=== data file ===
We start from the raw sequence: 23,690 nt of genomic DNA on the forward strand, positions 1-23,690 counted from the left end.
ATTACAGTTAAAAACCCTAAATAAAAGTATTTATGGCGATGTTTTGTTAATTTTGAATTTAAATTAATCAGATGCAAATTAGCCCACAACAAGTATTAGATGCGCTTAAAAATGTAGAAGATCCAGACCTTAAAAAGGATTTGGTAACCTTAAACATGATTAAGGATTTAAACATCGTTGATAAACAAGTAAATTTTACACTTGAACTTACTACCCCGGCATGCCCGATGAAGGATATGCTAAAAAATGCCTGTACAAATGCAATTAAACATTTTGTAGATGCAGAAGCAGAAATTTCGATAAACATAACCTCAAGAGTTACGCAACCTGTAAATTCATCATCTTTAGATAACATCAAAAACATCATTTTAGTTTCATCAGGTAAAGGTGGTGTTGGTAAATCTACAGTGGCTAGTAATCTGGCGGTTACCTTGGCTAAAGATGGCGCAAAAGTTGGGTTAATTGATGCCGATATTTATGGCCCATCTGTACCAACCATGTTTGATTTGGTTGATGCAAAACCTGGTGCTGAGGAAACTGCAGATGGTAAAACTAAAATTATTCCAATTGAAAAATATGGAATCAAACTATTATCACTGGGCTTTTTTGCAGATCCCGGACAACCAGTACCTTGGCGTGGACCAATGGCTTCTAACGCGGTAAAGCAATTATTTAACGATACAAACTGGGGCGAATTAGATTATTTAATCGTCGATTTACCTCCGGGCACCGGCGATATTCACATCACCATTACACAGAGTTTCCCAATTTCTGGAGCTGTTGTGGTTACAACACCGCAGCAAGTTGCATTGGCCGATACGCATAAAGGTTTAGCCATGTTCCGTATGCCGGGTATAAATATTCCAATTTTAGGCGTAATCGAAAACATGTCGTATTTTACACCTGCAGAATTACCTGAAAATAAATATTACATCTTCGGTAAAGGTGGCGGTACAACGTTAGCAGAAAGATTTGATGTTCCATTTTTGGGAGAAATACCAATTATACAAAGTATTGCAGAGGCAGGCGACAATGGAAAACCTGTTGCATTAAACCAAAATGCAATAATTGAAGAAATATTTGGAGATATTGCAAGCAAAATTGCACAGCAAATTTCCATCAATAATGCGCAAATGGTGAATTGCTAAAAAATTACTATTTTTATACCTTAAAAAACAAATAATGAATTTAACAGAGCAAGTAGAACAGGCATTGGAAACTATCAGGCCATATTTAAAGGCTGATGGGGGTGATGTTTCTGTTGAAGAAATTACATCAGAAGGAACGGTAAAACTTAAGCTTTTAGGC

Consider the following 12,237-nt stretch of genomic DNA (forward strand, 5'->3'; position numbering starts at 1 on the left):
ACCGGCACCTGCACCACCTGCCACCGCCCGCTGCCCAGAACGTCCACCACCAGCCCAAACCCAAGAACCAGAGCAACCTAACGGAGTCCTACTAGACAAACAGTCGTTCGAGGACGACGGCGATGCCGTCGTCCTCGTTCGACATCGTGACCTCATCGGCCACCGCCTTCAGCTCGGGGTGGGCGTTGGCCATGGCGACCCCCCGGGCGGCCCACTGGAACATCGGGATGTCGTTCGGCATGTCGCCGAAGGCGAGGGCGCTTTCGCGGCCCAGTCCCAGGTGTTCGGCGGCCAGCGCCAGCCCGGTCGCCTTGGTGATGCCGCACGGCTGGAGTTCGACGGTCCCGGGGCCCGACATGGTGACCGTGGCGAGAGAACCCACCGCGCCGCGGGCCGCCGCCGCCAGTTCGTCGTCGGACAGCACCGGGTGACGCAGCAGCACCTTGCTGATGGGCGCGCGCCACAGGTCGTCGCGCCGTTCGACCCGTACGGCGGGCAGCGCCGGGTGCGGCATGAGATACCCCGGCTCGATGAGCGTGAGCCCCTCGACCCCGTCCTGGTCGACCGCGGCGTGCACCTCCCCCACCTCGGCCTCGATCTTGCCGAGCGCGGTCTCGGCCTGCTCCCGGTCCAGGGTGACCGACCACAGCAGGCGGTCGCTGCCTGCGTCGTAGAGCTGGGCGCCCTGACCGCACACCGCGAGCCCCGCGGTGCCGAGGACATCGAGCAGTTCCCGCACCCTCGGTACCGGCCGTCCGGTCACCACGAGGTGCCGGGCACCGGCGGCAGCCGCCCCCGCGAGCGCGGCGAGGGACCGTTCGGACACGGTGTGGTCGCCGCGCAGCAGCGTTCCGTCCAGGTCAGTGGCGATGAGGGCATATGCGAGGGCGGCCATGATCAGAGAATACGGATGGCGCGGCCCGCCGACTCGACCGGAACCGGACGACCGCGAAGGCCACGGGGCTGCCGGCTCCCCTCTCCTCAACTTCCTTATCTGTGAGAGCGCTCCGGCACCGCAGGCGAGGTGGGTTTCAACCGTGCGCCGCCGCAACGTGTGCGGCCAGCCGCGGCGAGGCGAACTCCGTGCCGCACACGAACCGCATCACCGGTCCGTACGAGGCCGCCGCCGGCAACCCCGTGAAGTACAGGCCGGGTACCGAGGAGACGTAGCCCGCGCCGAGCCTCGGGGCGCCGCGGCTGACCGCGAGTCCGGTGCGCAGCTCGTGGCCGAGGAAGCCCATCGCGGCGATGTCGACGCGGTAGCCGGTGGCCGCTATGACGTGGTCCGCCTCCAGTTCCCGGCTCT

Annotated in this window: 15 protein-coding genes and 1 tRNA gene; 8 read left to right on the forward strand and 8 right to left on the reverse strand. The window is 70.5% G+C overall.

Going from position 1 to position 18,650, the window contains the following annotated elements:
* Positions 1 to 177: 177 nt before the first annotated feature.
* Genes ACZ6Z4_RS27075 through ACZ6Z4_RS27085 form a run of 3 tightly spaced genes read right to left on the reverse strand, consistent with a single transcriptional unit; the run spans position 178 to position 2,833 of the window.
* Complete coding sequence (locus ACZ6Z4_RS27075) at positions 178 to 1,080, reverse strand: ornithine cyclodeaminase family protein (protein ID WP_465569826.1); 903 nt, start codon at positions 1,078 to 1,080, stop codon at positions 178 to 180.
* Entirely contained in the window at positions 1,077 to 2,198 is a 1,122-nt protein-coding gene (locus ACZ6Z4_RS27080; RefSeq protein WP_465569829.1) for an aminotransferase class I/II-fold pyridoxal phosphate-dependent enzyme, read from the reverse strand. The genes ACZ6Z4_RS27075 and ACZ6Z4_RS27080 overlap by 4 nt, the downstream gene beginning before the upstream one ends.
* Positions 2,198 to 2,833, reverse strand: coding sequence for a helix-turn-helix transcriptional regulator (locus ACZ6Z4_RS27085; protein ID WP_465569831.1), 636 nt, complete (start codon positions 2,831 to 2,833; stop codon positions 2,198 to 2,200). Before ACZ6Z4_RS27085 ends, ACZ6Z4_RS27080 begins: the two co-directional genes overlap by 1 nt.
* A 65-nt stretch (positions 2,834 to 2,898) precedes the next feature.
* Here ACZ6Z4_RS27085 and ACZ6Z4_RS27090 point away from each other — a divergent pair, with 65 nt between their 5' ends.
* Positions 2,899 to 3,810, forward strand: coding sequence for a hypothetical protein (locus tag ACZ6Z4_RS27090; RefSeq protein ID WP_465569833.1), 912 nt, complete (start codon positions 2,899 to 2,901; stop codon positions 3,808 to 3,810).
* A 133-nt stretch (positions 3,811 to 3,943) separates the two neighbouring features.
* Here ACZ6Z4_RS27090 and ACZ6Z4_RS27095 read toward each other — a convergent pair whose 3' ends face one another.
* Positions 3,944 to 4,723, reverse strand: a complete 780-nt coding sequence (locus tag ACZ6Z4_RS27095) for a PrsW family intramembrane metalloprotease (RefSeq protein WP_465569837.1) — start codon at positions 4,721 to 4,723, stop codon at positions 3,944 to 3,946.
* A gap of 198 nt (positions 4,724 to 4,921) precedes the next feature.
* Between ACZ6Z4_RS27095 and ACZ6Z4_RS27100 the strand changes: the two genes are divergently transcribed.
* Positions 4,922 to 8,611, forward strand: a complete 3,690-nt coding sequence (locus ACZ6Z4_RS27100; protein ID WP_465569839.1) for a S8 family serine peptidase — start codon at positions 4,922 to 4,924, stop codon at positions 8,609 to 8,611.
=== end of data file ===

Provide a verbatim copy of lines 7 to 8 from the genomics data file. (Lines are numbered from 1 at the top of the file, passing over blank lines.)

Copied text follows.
* Positions 1 to 177: 177 nt before the first annotated feature.
* Genes ACZ6Z4_RS27075 through ACZ6Z4_RS27085 form a run of 3 tightly spaced genes read right to left on the reverse strand, consistent with a single transcriptional unit; the run spans position 178 to position 2,833 of the window.